‘The Marriage of Figaro,’ an example of the comedic opera style ‘opera buffa,’ will play at the Overture Center this weekend.[/media-credit]

With a four-act favorite, Madison Opera kicks off its 50th anniversary season Friday with Mozart’s “The Marriage of Figaro.”

“It’s a charming piece, and that’s a nice way to start off a celebration season,” Madison Opera General Director Allan Naplan said. Naplan also announced Wednesday that Nov. 5 has been dubbed “Madison Opera Day” by the City of Madison.

“The Marriage of Figaro” is one of the top 10 most performed operas (it’s been performed four times with Madison Opera), as is “La Traviata,” which Madison Opera will perform Apr. 29 and May 1. “We want to make sure it’s a very well balanced performance offering that we’re giving our audiences in repertoire and style. ‘Figaro’ is more a comedy, while ‘La Traviata’ is a very romantic story,” Naplan said.

Operas can sometimes seem unapproachable to audiences when they focus on gods, mythical creatures or royal families. But “Figaro” remains accessible to all audiences. “It’s a story that has great current relevancy… These are everyday people,” Naplan said.

The opera takes place on Figaro’s (Jason Hardy) and Susanna’s (Anya Matanovic) wedding day. What should be a happy day free of conflict quickly goes awry when Susanna reveals that the Count (Jeff Mattsey) is interested in cheating on his wife, the Countess (Melody Moore), with her. Although he previously repealed his feudal rights (the right to sleep with his servants’ brides on their wedding night before she consummates the marriage with her husband), he wants them back to prey on Susanna. Meanwhile, Marcellina (Melissa Parks) and Bartolo (Michael Gallup) appear at the palace, ordering that Figaro must either pay Marcellina a large sum of money he owes her or marry her instead of Susanna.

A classic example of opera buffa (comedic opera), “Figaro” features cross-dressing, Shakesperian disguises and deception, slapstick comedy and witty sarcasm.

The cast overall displays this droll lightheartedness that embodies “The Marriage of Figaro” after just a three-week rehearsal process. “It’s very efficient because everyone is a professional and they come prepared,” Naplan said.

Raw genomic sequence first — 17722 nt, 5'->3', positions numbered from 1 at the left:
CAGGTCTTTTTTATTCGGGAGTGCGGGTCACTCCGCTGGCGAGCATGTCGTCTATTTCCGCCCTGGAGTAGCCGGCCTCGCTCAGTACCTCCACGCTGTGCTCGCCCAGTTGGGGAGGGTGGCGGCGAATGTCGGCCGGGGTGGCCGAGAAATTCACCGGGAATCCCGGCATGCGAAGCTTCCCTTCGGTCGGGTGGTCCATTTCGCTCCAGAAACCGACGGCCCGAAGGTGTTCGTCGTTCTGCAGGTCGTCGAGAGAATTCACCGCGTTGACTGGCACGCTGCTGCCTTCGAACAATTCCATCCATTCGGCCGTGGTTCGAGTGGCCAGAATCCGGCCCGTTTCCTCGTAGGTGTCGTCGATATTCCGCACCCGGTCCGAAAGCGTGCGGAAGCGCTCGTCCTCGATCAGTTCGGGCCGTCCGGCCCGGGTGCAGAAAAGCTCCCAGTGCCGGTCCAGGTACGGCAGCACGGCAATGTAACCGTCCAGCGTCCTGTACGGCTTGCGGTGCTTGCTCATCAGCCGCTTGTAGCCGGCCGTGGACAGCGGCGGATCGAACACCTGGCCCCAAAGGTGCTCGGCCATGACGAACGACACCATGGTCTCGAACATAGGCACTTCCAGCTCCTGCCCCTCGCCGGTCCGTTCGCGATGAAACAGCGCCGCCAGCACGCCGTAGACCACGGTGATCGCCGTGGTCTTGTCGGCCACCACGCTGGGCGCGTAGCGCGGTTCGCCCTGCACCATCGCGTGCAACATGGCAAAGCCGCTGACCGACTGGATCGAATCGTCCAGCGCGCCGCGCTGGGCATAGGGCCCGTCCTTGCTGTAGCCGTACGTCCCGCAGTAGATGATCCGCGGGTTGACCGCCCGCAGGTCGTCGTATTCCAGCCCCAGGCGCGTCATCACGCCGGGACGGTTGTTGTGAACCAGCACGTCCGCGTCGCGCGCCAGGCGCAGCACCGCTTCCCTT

Hardy and Matanovic shine through as Figaro and Susanna in their onstage chemistry, humorous ploys and stunning arias, and Emily Lorini as the hormonal pageboy Cherubino steals her scenes with excellent comedic timing.

Recent UW alumni James Smith and Emily Birsan will be performing the roles of Antonio (Susanna’s uncle and the Count’s gardener) and Barbarina (Antonio’s daughter), respectively. “It’s great that we can have opportunities for the university’s most talented students,” Naplan said.

The set, with soaring columns, simple furniture and spotless tiling, helps to tell the story in its simplicity. “The piece is about really intimate relationships; it’s not about a massive house,” Naplan said. “Often performers get dwarfed by a massive set, and that’s not the story we’re trying to tell.” Intimate in design, the set undergoes nuanced changes to reflect the opera’s narrative, shifting from Figaro’s cramped quarters to a massive office to a romantic garden.

In preparation for the weekend’s performances, Madison Opera presented a series of events for audiences to delve into the art form. This included “Opera Up Close” in October, which included a multimedia presentation exploring the history of Mozart and “The Marriage of Figaro,” and a roundtable discussion about the artistic process with principle artists, stage director A. Scott Perry and Naplan. Additionally, a wedding cake contest with cakes from local vendors will take place in the Overture Center’s lobby tonight, and before each performance, Naplan will give an optional 30-minute pre-opera talk.

With comedy, elegance and beauty in the aesthetics, orchestra, libretto and singing, this weekend’s performances of “Figaro” are sure to entertain everyone, whether you’re an operatic veteran or someone who recognizes Wagner’s “Flight of the Valkyries” as Elmer Fudd’s quest to “Kill the Wabbit.”

“It is accessible for everyone, so if you want to try out opera, ‘The Marriage of Figaro’ makes perfect sense,” Naplan said.

“The Marriage of Figaro” will be performed tonight at 8 p.m. and Sunday at 2:30 p.m. at the Overture Center. Student rush tickets are now available at a 50 percent discount (tickets originally priced $16-$114 are now $8-$57) at the Overture Center Box Office. Visit for more information.